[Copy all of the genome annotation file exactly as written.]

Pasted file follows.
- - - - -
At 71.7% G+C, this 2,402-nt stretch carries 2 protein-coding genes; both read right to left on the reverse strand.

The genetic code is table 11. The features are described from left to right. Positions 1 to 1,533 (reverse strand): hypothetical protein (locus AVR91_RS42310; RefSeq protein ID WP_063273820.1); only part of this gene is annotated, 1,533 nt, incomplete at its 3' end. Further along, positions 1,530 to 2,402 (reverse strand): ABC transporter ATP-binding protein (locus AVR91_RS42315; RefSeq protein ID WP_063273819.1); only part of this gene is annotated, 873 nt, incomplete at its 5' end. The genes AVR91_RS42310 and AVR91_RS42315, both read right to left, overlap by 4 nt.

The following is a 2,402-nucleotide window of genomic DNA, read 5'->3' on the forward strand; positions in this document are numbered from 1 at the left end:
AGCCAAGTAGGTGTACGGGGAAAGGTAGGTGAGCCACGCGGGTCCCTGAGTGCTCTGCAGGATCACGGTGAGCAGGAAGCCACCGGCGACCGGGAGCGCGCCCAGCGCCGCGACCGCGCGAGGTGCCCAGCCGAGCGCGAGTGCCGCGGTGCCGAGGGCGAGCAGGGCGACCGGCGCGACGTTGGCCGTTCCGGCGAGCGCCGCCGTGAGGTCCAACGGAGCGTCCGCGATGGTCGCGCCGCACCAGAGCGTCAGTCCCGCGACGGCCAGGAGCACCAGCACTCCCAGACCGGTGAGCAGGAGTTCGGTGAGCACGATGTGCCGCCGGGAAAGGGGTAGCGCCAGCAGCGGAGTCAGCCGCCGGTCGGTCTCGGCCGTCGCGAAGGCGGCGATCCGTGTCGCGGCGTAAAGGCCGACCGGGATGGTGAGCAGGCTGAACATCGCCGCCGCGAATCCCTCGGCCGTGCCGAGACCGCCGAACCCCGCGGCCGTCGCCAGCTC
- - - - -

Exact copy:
At 71.7% G+C, this 2,402-nt stretch carries 2 protein-coding genes; both read right to left on the reverse strand.

The genetic code is table 11. The features are described from left to right. Positions 1 to 1,533 (reverse strand): hypothetical protein (locus AVR91_RS42310; RefSeq protein ID WP_063273820.1); only part of this gene is annotated, 1,533 nt, incomplete at its 3' end. Further along, positions 1,530 to 2,402 (reverse strand): ABC transporter ATP-binding protein (locus AVR91_RS42315; RefSeq protein ID WP_063273819.1); only part of this gene is annotated, 873 nt, incomplete at its 5' end. The genes AVR91_RS42310 and AVR91_RS42315, both read right to left, overlap by 4 nt.

The following is a 2,402-nucleotide window of genomic DNA, read 5'->3' on the forward strand; positions in this document are numbered from 1 at the left end:
AGCCAAGTAGGTGTACGGGGAAAGGTAGGTGAGCCACGCGGGTCCCTGAGTGCTCTGCAGGATCACGGTGAGCAGGAAGCCACCGGCGACCGGGAGCGCGCCCAGCGCCGCGACCGCGCGAGGTGCCCAGCCGAGCGCGAGTGCCGCGGTGCCGAGGGCGAGCAGGGCGACCGGCGCGACGTTGGCCGTTCCGGCGAGCGCCGCCGTGAGGTCCAACGGAGCGTCCGCGATGGTCGCGCCGCACCAGAGCGTCAGTCCCGCGACGGCCAGGAGCACCAGCACTCCCAGACCGGTGAGCAGGAGTTCGGTGAGCACGATGTGCCGCCGGGAAAGGGGTAGCGCCAGCAGCGGAGTCAGCCGCCGGTCGGTCTCGGCCGTCGCGAAGGCGGCGATCCGTGTCGCGGCGTAAAGGCCGACCGGGATGGTGAGCAGGCTGAACATCGCCGCCGCGAATCCCTCGGCCGTGCCGAGACCGCCGAACCCCGCGGCCGTCGCCAGCTC